Friday, January 29, 2010

Topic: Teachers and Writing

One-minute review: “Reports a survey study among 361 high school teachers in the United States about the way they teach writing. The writing practices in three disciplines were examined: language arts, social studies and science. Finds that most writing assignments involve writing without composing (short answers, worksheets, and lists) and/or writing to understand reading material (responding to reading and writing summaries). Teachers were not positive about the quality of the preparation they received to teach writing from the colleges and universities they attended.”

Title: “Teaching Writing to High School Students; A National Survey.” SA Kiuhara, et al. Journal of Educational Psychology, 101 (1), 136-160, 2009.

Comment: According to this research, most writing assignments do not involve composing. Teacher preparation for the teaching of writing is unsatisfactory according to teachers.

Does this type of writing support or conflict with the writing required in college courses? What types of writing assignments are required across the disciplines at the college level?

Given the kinds of writing assessment at the state, national, SAT and ACT levels, I find this report on the kinds of writing surprising, at least in language arts. I would also expect more uses of the research paper and essay exams in social studies and science. RayS.

Thursday, January 28, 2010

Topic: State Writing Assessments

10-second review: “Analyzes the types of prompts and criteria employed in 41 states and national direct writing assessments. Finds wide disparities across different state assessments…raising questions as to the validity of generalizations on a national basis about students’ writing abilities.”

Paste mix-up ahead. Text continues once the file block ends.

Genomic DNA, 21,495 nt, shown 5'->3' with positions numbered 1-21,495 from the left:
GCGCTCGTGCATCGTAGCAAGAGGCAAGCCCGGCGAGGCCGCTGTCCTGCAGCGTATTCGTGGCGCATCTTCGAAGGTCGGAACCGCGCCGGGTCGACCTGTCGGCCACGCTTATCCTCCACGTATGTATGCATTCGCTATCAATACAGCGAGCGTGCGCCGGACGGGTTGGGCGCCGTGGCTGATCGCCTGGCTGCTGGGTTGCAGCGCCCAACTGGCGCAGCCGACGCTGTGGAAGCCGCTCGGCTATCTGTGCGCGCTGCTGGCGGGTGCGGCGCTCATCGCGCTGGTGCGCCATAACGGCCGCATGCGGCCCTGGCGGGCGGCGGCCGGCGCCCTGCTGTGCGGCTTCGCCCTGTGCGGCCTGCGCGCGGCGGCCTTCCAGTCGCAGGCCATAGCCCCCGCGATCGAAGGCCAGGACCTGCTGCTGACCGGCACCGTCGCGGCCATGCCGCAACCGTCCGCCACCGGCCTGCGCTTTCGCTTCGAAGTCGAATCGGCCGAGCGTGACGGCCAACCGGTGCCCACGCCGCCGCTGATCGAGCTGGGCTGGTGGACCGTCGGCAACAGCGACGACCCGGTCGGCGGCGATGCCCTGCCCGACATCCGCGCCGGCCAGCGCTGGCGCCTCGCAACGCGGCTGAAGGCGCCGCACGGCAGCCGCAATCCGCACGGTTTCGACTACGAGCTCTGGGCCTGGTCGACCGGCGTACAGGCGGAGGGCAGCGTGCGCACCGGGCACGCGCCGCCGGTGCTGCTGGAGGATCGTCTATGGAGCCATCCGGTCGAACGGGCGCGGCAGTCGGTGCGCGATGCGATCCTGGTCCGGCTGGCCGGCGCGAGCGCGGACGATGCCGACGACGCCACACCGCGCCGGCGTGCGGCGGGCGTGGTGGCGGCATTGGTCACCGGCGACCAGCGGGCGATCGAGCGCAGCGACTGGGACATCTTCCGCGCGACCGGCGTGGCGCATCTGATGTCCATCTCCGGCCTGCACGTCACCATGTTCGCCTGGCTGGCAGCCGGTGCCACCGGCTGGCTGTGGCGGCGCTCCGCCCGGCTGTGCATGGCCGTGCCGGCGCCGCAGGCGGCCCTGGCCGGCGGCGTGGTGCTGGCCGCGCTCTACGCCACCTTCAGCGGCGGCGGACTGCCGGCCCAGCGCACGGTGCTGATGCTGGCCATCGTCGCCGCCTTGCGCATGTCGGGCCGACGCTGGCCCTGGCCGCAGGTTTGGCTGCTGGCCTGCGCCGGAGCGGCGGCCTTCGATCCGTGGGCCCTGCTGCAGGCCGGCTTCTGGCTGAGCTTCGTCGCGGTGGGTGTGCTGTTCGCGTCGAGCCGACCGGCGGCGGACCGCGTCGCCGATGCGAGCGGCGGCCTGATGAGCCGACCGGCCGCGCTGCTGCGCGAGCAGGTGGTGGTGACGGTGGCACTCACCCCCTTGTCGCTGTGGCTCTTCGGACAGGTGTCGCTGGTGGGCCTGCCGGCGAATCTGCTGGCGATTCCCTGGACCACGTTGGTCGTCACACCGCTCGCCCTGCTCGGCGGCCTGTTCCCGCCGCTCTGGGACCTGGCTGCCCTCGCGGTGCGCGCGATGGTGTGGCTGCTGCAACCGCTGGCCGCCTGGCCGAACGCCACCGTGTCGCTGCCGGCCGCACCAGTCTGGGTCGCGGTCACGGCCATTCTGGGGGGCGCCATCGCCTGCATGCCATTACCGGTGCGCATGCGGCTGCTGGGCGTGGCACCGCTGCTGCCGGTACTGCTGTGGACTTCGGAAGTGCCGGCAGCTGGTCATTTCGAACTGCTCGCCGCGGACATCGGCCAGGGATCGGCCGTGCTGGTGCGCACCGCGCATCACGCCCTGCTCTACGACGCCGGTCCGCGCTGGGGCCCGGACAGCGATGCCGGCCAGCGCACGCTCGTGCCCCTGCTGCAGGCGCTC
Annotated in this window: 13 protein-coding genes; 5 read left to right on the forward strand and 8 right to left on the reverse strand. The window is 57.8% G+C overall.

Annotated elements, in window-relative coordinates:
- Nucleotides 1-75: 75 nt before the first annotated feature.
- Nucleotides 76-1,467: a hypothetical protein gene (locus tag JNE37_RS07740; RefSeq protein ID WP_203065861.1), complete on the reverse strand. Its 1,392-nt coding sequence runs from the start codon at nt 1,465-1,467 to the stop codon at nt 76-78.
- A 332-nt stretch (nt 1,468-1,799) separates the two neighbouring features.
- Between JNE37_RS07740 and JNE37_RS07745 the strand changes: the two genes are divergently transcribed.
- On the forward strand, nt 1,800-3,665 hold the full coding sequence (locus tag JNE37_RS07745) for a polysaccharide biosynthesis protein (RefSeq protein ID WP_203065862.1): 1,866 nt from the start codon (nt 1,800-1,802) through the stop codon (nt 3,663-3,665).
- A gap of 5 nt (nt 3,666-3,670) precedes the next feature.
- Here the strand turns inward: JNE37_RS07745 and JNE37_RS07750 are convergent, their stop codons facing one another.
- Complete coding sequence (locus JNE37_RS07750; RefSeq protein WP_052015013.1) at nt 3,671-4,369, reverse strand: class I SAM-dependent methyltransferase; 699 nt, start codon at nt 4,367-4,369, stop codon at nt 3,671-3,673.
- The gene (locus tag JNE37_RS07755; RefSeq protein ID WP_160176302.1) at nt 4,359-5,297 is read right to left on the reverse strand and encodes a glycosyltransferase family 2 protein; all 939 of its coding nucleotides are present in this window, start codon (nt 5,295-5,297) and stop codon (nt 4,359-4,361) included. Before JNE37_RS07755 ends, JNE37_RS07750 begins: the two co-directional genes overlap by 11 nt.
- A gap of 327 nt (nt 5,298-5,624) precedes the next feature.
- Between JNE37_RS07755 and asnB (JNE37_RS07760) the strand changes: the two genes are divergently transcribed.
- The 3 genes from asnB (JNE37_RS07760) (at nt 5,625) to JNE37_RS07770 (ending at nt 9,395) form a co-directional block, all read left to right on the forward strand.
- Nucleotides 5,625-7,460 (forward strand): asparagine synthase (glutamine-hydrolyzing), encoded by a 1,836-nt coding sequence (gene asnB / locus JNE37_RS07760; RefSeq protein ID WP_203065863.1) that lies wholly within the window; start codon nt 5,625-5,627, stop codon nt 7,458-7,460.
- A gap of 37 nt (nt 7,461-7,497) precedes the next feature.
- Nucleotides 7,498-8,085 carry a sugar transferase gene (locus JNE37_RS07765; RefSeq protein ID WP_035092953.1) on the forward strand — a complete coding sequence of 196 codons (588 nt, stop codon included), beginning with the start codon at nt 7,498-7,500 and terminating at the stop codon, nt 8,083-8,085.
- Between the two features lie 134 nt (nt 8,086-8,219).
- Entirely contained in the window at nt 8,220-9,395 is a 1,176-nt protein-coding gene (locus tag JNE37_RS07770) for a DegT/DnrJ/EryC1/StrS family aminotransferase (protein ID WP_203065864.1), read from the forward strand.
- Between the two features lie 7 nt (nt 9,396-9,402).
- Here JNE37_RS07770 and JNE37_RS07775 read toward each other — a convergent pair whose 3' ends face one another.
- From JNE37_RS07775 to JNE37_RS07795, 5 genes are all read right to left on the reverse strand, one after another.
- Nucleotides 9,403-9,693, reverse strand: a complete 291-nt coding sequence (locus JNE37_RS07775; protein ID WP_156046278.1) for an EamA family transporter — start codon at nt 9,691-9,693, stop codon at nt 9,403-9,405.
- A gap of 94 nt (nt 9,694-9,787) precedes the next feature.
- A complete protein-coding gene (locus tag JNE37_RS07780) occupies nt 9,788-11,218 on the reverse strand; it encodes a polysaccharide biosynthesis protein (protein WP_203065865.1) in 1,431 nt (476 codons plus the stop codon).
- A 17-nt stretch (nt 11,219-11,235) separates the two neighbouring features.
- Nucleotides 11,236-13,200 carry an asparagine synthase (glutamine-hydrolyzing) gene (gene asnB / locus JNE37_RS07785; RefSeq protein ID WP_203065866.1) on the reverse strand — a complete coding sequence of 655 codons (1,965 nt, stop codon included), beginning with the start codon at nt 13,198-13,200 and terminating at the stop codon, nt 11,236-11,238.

Title: “Constructs of Writing Proficiency in U.S. State and National Writing Assessments: Exploring Variability.” JV Jefferey. Assessing Writing, 14 (1), 3-24, 2009.

Wednesday, January 27, 2010

Topic: Authentic Audiences for Writing

10-second review: “Focuses on a writing-to-learn approach to biology, in which students wrote explanations of biology concepts for different audiences: teacher, younger students, peers, or parents. Examines the impact of audience on students’ understanding of biology concepts. Finds that students writing for peers or younger students performed better on conceptual questions. The findings support the use of authentic audiences.”

Title: “Writing for Different Audiences: Effects on High-School Students’ Conceptual Understanding of Biology.” M Gunel, et al. Learning and Instruction, 19 (4), 354-367, 2009.

Comment: Excellent use of writing to learn. RayS.

Tuesday, January 26, 2010

Topic: Self-Monitoring Writing

10-second review: Learning disabled students monitored their writing by using checklists. For three of the four students, the quality of writing increased.

Title: “Effects of Self-Monitoring on the Narrative and Expository Writing of Fourth-grade students with Learning Disabilities.” YL Goddard and C Sendi. Reading and writing Quarterly, 24 (4), 408-433, 2008.

Comment: I used a checklist when I was grading students’ expository compositions:

Unity: (thesis, topic sentences, final, summary paragraph). 25 pts.